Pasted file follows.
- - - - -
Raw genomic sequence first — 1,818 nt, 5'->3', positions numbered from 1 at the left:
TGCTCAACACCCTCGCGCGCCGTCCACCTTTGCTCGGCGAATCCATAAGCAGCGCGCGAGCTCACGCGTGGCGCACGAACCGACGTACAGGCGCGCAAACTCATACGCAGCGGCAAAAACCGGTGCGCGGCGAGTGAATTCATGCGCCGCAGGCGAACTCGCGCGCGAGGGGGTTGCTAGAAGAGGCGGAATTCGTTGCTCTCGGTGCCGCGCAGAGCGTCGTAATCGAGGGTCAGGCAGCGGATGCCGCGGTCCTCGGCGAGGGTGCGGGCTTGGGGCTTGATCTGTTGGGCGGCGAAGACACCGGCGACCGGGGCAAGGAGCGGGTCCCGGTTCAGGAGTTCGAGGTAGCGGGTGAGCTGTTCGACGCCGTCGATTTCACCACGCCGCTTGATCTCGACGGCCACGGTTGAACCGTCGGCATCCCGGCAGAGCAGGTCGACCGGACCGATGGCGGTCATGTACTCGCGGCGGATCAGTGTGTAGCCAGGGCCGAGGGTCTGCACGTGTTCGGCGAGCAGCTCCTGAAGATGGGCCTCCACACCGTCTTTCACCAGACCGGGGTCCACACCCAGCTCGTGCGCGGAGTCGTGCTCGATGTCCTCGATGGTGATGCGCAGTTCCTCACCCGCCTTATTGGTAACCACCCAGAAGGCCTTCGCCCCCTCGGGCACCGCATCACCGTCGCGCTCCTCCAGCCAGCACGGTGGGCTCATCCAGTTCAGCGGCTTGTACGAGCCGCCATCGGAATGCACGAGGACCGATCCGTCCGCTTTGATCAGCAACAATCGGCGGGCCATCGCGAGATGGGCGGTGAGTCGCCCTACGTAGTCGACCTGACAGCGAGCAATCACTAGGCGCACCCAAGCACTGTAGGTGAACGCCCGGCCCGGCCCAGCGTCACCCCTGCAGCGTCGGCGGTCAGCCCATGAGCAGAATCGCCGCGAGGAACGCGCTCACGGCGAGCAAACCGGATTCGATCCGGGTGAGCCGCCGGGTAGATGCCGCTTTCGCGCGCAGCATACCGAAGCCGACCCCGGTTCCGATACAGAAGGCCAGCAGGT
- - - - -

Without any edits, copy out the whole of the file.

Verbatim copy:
Raw genomic sequence first — 1,818 nt, 5'->3', positions numbered from 1 at the left:
TGCTCAACACCCTCGCGCGCCGTCCACCTTTGCTCGGCGAATCCATAAGCAGCGCGCGAGCTCACGCGTGGCGCACGAACCGACGTACAGGCGCGCAAACTCATACGCAGCGGCAAAAACCGGTGCGCGGCGAGTGAATTCATGCGCCGCAGGCGAACTCGCGCGCGAGGGGGTTGCTAGAAGAGGCGGAATTCGTTGCTCTCGGTGCCGCGCAGAGCGTCGTAATCGAGGGTCAGGCAGCGGATGCCGCGGTCCTCGGCGAGGGTGCGGGCTTGGGGCTTGATCTGTTGGGCGGCGAAGACACCGGCGACCGGGGCAAGGAGCGGGTCCCGGTTCAGGAGTTCGAGGTAGCGGGTGAGCTGTTCGACGCCGTCGATTTCACCACGCCGCTTGATCTCGACGGCCACGGTTGAACCGTCGGCATCCCGGCAGAGCAGGTCGACCGGACCGATGGCGGTCATGTACTCGCGGCGGATCAGTGTGTAGCCAGGGCCGAGGGTCTGCACGTGTTCGGCGAGCAGCTCCTGAAGATGGGCCTCCACACCGTCTTTCACCAGACCGGGGTCCACACCCAGCTCGTGCGCGGAGTCGTGCTCGATGTCCTCGATGGTGATGCGCAGTTCCTCACCCGCCTTATTGGTAACCACCCAGAAGGCCTTCGCCCCCTCGGGCACCGCATCACCGTCGCGCTCCTCCAGCCAGCACGGTGGGCTCATCCAGTTCAGCGGCTTGTACGAGCCGCCATCGGAATGCACGAGGACCGATCCGTCCGCTTTGATCAGCAACAATCGGCGGGCCATCGCGAGATGGGCGGTGAGTCGCCCTACGTAGTCGACCTGACAGCGAGCAATCACTAGGCGCACCCAAGCACTGTAGGTGAACGCCCGGCCCGGCCCAGCGTCACCCCTGCAGCGTCGGCGGTCAGCCCATGAGCAGAATCGCCGCGAGGAACGCGCTCACGGCGAGCAAACCGGATTCGATCCGGGTGAGCCGCCGGGTAGATGCCGCTTTCGCGCGCAGCATACCGAAGCCGACCCCGGTTCCGATACAGAAGGCCAGCAGGT